Just like the physical items in your home, having an organizational strategy for your digital life can increase productivity and peace-of-mind. Your email inbox, music library, and computer desktop can quickly get out of control, so it’s important to take the extra time to develop a process and system around organizing your data.
Computers: The number one piece of advice I can give any client when it comes to the content on your devices is to use your inbox, home-screen and desktop only for the items you need to access that day or regularly. Consider keeping your desktop clean by only leaving your itunes shortcut, email inbox and gym class schedule on it, for example. Everything else goes in well-labeled folders or secondary screens for easy access. The same goes for your email inbox where well-labeled folders are the key to a clear mind and a clear plan of action for each day. In other words, your inbox should double as the day’s to-do list. If it’s in the inbox, you need to respond or take action on the item that day.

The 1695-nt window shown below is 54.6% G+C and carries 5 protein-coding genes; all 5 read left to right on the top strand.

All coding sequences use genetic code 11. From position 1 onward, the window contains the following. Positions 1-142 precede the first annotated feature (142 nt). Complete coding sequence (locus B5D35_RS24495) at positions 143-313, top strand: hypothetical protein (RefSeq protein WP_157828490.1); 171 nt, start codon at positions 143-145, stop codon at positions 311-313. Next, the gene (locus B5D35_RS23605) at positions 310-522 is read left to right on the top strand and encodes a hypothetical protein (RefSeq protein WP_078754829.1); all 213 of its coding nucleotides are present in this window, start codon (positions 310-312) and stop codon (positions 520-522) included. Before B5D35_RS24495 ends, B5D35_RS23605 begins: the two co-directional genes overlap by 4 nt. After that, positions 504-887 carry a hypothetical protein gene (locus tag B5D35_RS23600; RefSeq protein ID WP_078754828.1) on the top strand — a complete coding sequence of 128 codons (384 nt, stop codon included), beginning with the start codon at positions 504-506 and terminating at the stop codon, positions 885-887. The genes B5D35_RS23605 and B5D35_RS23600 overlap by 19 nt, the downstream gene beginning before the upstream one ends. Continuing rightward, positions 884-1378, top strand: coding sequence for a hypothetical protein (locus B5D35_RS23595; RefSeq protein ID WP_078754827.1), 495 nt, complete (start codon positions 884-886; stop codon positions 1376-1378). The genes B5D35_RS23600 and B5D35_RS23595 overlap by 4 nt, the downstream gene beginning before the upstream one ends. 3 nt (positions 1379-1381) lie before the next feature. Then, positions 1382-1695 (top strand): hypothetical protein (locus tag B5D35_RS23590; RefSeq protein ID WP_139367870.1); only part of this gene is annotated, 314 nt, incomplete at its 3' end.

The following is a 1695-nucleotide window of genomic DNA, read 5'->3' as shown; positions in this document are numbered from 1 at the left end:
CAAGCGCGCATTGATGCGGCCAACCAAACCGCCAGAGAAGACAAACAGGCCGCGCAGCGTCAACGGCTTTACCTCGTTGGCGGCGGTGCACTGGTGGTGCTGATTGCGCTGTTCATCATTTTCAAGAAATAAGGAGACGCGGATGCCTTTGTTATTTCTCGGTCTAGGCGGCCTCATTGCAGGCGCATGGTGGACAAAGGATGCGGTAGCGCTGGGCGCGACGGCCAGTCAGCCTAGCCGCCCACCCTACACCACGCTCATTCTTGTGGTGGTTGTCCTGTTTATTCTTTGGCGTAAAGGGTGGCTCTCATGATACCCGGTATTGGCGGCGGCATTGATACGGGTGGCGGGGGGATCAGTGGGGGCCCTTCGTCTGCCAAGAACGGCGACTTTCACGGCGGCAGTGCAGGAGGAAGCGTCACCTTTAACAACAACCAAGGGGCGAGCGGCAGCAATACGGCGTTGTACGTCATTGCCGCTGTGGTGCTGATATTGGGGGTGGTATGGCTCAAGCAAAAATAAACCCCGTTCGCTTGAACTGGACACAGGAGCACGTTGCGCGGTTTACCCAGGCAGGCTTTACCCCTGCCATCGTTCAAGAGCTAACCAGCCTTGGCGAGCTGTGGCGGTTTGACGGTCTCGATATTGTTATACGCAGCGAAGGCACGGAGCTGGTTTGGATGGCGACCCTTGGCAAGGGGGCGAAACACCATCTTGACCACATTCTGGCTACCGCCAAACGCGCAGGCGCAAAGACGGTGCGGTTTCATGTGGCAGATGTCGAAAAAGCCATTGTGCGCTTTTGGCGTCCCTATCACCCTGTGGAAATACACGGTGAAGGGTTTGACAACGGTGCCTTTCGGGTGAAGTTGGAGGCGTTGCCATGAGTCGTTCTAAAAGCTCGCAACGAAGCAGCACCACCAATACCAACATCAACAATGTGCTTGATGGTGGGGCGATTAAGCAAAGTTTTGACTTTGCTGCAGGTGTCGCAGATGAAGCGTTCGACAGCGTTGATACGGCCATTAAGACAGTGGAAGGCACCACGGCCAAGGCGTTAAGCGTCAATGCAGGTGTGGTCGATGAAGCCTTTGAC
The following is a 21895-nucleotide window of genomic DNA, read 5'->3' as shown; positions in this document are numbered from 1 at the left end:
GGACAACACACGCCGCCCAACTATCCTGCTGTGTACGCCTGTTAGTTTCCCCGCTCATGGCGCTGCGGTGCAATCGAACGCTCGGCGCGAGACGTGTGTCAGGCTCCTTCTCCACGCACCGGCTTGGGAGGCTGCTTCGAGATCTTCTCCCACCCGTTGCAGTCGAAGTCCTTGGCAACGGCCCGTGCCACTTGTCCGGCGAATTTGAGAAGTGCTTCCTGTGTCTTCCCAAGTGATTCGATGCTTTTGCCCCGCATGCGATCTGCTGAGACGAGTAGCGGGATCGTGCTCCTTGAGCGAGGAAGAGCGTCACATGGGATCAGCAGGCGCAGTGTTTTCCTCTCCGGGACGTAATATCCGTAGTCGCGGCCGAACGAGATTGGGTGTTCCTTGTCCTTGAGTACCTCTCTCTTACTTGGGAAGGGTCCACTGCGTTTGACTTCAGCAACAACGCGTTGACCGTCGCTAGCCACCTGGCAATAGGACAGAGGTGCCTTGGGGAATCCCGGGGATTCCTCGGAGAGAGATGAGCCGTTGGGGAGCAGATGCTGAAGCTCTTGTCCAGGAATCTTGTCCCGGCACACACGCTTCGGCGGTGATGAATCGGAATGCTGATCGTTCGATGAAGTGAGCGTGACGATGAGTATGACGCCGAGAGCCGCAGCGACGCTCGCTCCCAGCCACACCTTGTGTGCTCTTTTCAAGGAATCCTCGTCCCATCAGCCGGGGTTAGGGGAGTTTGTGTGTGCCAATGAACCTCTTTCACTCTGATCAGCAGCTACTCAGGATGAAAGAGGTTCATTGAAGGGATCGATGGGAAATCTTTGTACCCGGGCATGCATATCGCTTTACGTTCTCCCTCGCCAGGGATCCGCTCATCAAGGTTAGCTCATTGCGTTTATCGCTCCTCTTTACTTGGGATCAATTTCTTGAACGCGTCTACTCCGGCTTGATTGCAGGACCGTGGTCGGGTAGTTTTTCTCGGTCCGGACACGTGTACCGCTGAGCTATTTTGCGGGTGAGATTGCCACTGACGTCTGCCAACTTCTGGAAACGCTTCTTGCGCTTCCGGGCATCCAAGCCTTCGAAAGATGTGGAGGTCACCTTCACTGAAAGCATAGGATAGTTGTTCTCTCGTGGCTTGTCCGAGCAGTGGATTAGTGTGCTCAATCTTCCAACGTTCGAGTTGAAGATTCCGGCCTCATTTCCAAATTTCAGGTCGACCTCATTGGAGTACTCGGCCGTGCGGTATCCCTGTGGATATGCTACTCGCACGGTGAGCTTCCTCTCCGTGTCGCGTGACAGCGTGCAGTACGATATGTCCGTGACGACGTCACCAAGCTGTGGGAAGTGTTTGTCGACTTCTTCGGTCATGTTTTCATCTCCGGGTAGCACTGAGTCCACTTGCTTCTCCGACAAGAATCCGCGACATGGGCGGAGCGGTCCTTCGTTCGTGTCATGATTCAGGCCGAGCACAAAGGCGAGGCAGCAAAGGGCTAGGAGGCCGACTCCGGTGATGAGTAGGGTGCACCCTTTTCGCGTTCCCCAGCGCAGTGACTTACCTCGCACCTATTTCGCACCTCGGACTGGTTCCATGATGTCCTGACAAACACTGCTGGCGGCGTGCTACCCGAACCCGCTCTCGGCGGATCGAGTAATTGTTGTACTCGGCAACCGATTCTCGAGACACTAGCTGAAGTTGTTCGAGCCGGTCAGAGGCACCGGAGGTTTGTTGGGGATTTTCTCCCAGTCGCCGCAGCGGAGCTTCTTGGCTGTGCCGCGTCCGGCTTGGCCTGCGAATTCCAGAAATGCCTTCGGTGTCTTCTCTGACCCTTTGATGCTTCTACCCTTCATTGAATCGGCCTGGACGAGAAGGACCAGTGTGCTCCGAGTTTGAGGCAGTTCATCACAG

Smart Phones and Tablets: Most smart phones have a homescreen with a menu of apps that pops up every time you turn on the phone. This is the screen where you should house your calendar, email accounts, texts, alarm clock, notes, calculator and any other information you access several times each day. Group together your entertainment apps, including all social media and web platforms like twitter, facebook, pinterest, weather, fandango, etc. on another screen. For financial accounts that you don’t use daily, group them together a layer or two under the most important screens. You can organize your tablets in a similar way. For traditional Kindle, try the archiving feature to get the books you’ve already read out of your main view.
Music library: If you’re like me, your iTunes can get a little out of control with songs you’ve gathered along the way that weren’t named correctly. Most of us have thousands of songs which could take a lifetime just to rename consistently, so I often recommend editing just 5 mis-named songs per day (and if you have the extra time, do 10). By the end of the year, you’ll have a consistent library that is easily searchable for those moments when you MUST hear that song you love.
Each of these recommendations will take a bit of your time to organize, but it really is in your best organizational interest to take that time and get your electronic life in order. If you’re feeling overwhelmed, break each technological arena down by month – by the end of the year, you’ll have your electronic life in order and a few organizational resolutions, resolved!
Good luck, and enjoy!